When Chris Christie took the stage to claim his re-election victory Tuesday night, he had a rare opportunity for an early presidential candidate -- a chance to command the attention of the nation's political class pretty much alone.

If Christie runs for president, he'll have plenty of time on stage with a half-dozen other candidates, competing at debates for the best zinger to dictate the next day's story line.

But this was like a national convention speech: Christie, his words, the crowd, the cameras -- and he took full advantage.

I'm not predicting Christie will win the nomination, and I don't know whether he'd be a good president, but it was clear last night that, as a candidate, the man has the goods.

A natural

One of my favorite books on politics is Joe Klein's "Politics Lost." It's a crisp 256 pages, and if you haven't read it, I recommend it.

It's essentially about how rare truly spontaneous moments are in our consultant-driven, message-managed politics, and how voters respond when they encounter that rare someone who is authentic.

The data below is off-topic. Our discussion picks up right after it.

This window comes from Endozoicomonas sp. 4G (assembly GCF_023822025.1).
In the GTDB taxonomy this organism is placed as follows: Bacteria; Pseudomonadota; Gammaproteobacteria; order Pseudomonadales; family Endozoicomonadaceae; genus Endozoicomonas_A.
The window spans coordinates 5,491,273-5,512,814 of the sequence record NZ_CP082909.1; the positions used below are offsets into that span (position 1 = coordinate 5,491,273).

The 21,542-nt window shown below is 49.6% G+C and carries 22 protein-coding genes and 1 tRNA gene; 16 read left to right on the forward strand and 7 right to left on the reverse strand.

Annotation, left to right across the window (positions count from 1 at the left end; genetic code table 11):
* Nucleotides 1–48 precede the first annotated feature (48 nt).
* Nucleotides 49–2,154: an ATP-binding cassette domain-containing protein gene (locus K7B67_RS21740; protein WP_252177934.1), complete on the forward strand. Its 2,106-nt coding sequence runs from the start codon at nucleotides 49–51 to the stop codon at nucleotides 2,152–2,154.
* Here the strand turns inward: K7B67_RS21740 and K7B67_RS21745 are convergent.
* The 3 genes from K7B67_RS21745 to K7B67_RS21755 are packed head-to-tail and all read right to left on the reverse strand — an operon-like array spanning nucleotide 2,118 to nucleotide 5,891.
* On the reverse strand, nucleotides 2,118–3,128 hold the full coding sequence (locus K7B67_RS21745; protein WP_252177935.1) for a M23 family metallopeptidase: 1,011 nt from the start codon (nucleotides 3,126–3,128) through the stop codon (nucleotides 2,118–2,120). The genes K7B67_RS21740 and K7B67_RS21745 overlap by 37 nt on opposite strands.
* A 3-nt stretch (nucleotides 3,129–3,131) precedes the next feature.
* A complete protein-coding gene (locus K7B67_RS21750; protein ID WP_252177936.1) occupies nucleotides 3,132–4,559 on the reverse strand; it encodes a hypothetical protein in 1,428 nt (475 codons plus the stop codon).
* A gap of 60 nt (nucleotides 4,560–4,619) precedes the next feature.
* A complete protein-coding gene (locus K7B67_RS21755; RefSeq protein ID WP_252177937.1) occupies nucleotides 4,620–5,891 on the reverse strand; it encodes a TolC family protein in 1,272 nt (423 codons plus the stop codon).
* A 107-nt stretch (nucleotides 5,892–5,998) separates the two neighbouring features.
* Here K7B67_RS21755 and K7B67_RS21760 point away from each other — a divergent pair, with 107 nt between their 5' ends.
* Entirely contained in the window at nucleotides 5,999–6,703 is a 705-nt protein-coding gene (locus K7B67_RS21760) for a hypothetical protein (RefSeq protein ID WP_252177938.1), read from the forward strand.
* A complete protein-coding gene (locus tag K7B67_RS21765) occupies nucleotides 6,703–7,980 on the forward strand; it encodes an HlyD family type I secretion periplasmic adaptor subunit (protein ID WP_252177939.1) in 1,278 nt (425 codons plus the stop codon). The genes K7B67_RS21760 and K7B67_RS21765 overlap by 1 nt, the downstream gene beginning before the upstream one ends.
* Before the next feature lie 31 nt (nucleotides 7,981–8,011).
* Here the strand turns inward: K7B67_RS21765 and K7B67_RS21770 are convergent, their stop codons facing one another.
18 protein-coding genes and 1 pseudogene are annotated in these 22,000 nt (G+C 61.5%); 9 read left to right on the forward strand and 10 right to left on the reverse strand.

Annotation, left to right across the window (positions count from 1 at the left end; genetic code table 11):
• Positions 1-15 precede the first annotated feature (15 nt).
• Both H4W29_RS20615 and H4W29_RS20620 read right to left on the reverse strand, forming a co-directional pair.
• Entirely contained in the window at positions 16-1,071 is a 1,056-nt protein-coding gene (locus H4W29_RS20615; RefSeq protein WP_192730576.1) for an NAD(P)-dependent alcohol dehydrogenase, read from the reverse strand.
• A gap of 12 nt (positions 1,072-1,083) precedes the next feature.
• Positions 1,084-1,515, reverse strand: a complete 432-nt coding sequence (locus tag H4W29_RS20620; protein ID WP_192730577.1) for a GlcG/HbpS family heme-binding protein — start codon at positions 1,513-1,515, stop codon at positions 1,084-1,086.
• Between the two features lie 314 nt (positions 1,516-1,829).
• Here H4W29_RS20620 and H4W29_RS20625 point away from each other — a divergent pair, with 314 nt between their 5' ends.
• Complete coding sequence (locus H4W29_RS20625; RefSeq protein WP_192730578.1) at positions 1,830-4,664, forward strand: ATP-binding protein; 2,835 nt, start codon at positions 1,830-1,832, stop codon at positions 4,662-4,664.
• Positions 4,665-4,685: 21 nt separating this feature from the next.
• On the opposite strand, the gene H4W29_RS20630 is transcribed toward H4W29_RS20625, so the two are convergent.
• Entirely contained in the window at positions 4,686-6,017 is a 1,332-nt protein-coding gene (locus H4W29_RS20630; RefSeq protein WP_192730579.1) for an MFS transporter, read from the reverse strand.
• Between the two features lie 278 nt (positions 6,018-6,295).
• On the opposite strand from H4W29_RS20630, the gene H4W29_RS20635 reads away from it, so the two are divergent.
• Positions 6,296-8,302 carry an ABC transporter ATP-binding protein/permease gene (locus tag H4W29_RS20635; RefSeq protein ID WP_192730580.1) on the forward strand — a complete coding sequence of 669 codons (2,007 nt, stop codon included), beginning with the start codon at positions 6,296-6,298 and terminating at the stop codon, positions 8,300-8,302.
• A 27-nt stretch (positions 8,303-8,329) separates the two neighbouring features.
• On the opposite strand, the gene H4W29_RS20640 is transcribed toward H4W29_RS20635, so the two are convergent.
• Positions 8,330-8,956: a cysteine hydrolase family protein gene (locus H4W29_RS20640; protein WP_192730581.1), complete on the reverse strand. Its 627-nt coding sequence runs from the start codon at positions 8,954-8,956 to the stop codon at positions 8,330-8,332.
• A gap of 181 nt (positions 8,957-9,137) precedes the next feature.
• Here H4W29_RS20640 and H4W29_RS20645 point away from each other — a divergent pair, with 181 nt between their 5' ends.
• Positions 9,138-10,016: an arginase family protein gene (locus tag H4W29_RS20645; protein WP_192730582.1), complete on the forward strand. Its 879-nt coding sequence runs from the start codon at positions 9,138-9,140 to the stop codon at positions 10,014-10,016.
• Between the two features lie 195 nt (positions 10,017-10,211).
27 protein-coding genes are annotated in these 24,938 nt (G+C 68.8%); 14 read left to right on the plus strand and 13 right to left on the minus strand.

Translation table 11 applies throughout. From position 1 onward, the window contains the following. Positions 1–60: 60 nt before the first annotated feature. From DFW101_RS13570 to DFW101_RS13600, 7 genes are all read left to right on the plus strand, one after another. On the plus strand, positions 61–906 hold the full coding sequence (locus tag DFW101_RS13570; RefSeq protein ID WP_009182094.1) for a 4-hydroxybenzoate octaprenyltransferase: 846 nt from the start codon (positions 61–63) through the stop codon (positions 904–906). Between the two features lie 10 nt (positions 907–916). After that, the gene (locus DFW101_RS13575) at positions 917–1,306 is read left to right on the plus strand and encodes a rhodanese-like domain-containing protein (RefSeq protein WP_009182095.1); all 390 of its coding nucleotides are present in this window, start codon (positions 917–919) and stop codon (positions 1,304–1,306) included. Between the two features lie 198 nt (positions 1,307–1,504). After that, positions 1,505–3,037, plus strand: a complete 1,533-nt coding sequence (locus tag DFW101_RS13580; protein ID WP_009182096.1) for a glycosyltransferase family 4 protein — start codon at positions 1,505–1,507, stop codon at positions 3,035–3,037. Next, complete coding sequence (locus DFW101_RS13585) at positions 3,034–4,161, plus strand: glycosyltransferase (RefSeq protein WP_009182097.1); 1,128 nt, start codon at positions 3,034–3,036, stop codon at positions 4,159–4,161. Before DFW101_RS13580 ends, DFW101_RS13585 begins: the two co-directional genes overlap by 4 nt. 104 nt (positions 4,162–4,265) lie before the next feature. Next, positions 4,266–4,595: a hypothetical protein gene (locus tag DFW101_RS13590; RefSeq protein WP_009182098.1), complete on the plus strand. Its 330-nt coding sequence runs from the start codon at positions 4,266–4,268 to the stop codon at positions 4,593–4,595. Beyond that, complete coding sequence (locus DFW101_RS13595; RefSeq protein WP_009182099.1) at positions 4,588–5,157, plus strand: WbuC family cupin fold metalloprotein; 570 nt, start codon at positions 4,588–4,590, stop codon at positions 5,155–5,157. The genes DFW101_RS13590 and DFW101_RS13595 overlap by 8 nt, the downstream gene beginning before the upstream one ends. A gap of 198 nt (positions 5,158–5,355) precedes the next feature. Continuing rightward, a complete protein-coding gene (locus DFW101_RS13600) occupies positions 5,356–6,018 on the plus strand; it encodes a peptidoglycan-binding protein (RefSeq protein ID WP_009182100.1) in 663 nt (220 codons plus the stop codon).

That's why Christie connects. Yes, he has his message, his points, but when he speaks, in some real way it's him talking, and people can tell.

Last night, he talked about how the squabbling politicians in Washington can learn from New Jersey, how you can reach out to people you disagree with but hold on to your principles, and how you just have to show up and try. And when he stopped and responded to a guy who yelled at him, then cracked wise about Jersey folks at an open bar, it was spontaneous -- and masterful.

Consider the embarrassments the guy has overcome -- the helicopter ride to his son's game; being on vacation during a blizzard; and all the pointless shouting matches he's gotten into. The state disagrees with a lot of his policies, but they forgive his foibles and embrace him because he's that rare thing -- a politician who actually says what he thinks.

This will be interesting.